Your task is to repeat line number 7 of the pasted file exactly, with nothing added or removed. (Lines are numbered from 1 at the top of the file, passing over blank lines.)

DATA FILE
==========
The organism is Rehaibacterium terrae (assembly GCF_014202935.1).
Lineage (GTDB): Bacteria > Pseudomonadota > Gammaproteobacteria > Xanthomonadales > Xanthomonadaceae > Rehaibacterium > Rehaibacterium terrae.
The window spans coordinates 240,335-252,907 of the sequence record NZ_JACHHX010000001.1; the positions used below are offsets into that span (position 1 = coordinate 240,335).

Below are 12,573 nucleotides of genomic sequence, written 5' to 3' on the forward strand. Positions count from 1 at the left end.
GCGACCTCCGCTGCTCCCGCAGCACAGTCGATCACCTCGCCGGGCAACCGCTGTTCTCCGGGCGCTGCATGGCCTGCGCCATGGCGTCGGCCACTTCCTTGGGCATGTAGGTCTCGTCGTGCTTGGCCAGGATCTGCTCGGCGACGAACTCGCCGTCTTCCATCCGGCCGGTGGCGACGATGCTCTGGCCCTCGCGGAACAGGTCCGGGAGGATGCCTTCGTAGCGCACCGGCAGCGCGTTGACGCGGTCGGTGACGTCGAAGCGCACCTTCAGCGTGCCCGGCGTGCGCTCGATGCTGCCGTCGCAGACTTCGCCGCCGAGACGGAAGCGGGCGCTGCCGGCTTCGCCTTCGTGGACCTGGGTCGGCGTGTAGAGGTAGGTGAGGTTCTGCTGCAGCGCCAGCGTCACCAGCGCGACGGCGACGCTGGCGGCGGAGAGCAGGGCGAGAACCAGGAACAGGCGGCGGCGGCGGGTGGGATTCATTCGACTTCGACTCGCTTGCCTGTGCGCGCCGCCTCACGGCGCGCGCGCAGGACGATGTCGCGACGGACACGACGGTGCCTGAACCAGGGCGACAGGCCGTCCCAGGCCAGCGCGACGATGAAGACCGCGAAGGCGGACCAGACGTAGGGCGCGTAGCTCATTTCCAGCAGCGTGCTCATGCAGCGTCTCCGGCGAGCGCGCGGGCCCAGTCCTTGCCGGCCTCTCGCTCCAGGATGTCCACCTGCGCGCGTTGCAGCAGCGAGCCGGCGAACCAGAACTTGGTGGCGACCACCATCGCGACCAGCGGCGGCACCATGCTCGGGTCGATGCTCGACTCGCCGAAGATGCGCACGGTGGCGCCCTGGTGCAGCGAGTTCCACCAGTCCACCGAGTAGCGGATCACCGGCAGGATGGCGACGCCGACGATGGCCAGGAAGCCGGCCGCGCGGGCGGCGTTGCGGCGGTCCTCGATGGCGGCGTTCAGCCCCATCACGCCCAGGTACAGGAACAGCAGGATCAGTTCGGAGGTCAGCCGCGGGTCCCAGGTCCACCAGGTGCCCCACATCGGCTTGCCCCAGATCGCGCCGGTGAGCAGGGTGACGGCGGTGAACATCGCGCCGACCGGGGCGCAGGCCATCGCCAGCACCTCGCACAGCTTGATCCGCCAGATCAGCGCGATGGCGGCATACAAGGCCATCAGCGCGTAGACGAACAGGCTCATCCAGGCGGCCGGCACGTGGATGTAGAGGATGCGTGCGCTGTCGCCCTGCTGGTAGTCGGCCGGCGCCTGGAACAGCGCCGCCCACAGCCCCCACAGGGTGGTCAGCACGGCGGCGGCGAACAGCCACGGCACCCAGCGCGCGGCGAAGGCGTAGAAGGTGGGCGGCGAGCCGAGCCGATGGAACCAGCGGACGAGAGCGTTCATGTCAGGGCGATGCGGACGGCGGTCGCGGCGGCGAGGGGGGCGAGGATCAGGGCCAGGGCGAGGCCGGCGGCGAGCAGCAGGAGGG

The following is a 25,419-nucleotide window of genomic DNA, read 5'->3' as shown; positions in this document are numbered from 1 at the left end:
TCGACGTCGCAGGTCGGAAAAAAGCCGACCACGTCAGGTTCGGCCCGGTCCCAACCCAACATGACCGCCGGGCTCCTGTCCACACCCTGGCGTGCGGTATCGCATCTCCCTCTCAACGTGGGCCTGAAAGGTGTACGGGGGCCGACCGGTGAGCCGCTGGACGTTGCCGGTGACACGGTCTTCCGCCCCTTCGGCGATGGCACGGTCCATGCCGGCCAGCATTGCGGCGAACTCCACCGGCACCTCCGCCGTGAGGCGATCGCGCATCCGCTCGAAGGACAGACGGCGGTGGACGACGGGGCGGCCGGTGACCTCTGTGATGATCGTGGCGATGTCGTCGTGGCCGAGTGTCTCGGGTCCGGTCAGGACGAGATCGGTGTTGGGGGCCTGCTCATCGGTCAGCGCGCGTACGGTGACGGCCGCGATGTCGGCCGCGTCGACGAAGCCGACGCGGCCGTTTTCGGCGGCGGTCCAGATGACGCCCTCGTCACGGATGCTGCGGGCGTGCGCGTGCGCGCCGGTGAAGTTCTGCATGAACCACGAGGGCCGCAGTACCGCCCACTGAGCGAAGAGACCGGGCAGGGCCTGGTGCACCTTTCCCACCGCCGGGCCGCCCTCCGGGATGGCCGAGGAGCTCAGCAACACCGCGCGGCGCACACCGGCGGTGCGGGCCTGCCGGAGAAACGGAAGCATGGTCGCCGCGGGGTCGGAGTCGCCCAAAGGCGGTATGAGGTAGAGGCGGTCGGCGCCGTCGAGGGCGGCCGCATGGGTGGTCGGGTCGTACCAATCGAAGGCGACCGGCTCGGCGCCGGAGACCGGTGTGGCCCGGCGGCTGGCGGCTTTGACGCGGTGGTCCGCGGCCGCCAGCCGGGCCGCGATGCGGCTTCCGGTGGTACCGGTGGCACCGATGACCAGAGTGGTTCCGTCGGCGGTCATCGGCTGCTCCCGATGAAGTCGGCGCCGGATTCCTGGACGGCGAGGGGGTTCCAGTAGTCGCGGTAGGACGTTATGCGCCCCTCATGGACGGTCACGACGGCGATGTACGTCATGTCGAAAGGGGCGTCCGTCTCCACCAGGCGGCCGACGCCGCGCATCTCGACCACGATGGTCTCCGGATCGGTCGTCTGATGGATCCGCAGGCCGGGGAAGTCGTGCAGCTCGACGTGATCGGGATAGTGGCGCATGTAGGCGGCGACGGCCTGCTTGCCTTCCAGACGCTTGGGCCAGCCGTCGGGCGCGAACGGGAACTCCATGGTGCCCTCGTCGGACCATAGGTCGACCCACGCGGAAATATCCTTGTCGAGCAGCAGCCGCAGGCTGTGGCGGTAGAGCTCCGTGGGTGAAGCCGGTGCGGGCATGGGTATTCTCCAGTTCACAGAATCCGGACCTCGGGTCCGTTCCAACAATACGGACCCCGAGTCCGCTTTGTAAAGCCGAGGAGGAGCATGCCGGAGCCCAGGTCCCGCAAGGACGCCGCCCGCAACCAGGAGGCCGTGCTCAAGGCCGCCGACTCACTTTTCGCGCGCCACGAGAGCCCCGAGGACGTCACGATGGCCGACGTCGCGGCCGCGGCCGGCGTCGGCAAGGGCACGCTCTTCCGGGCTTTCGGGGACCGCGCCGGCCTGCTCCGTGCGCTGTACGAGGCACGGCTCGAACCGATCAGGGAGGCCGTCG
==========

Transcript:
TCGACGTCGCAGGTCGGAAAAAAGCCGACCACGTCAGGTTCGGCCCGGTCCCAACCCAACATGACCGCCGGGCTCCTGTCCACACCCTGGCGTGCGGTATCGCATCTCCCTCTCAACGTGGGCCTGAAAGGTGTACGGGGGCCGACCGGTGAGCCGCTGGACGTTGCCGGTGACACGGTCTTCCGCCCCTTCGGCGATGGCACGGTCCATGCCGGCCAGCATTGCGGCGAACTCCACCGGCACCTCCGCCGTGAGGCGATCGCGCATCCGCTCGAAGGACAGACGGCGGTGGACGACGGGGCGGCCGGTGACCTCTGTGATGATCGTGGCGATGTCGTCGTGGCCGAGTGTCTCGGGTCCGGTCAGGACGAGATCGGTGTTGGGGGCCTGCTCATCGGTCAGCGCGCGTACGGTGACGGCCGCGATGTCGGCCGCGTCGACGAAGCCGACGCGGCCGTTTTCGGCGGCGGTCCAGATGACGCCCTCGTCACGGATGCTGCGGGCGTGCGCGTGCGCGCCGGTGAAGTTCTGCATGAACCACGAGGGCCGCAGTACCGCCCACTGAGCGAAGAGACCGGGCAGGGCCTGGTGCACCTTTCCCACCGCCGGGCCGCCCTCCGGGATGGCCGAGGAGCTCAGCAACACCGCGCGGCGCACACCGGCGGTGCGGGCCTGCCGGAGAAACGGAAGCATGGTCGCCGCGGGGTCGGAGTCGCCCAAAGGCGGTATGAGGTAGAGGCGGTCGGCGCCGTCGAGGGCGGCCGCATGGGTGGTCGGGTCGTACCAATCGAAGGCGACCGGCTCGGCGCCGGAGACCGGTGTGGCCCGGCGGCTGGCGGCTTTGACGCGGTGGTCCGCGGCCGCCAGCCGGGCCGCGATGCGGCTTCCGGTGGTACCGGTGGCACCGATGACCAGAGTGGTTCCGTCGGCGGTCATCGGCTGCTCCCGATGAAGTCGGCGCCGGATTCCTGGACGGCGAGGGGGTTCCAGTAGTCGCGGTAGGACGTTATGCGCCCCTCATGGACGGTCACGACGGCGATGTACGTCATGTCGAAAGGGGCGTCCGTCTCCACCAGGCGGCCGACGCCGCGCATCTCGACCACGATGGTCTCCGGATCGGTCGTCTGATGGATCCGCAGGCCGGGGAAGTCGTGCAGCTCGACGTGATCGGGATAGTGGCGCATGTAGGCGGCGACGGCCTGCTTGCCTTCCAGACGCTTGGGCCAGCCGTCGGGCGCGAACGGGAACTCCATGGTGCCCTCGTCGGACCATAGGTCGACCCACGCGGAAATATCCTTGTCGAGCAGCAGCCGCAGGCTGTGGCGGTAGAGCTCCGTGGGTGAAGCCGGTGCGGGCATGGGTATTCTCCAGTTCACAGAATCCGGACCTCGGGTCCGTTCCAACAATACGGACCCCGAGTCCGCTTTGTAAAGCCGAGGAGGAGCATGCCGGAGCCCAGGTCCCGCAAGGACGCCGCCCGCAACCAGGAGGCCGTGCTCAAGGCCGCCGACTCACTTTTCGCGCGCCACGAGAGCCCCGAGGACGTCACGATGGCCGACGTCGCGGCCGCGGCCGGCGTCGGCAAGGGCACGCTCTTCCGGGCTTTCGGGGACCGCGCCGGCCTGCTCCGTGCGCTGTACGAGGCACGGCTCGAACCGATCAGGGAGGCCGTCG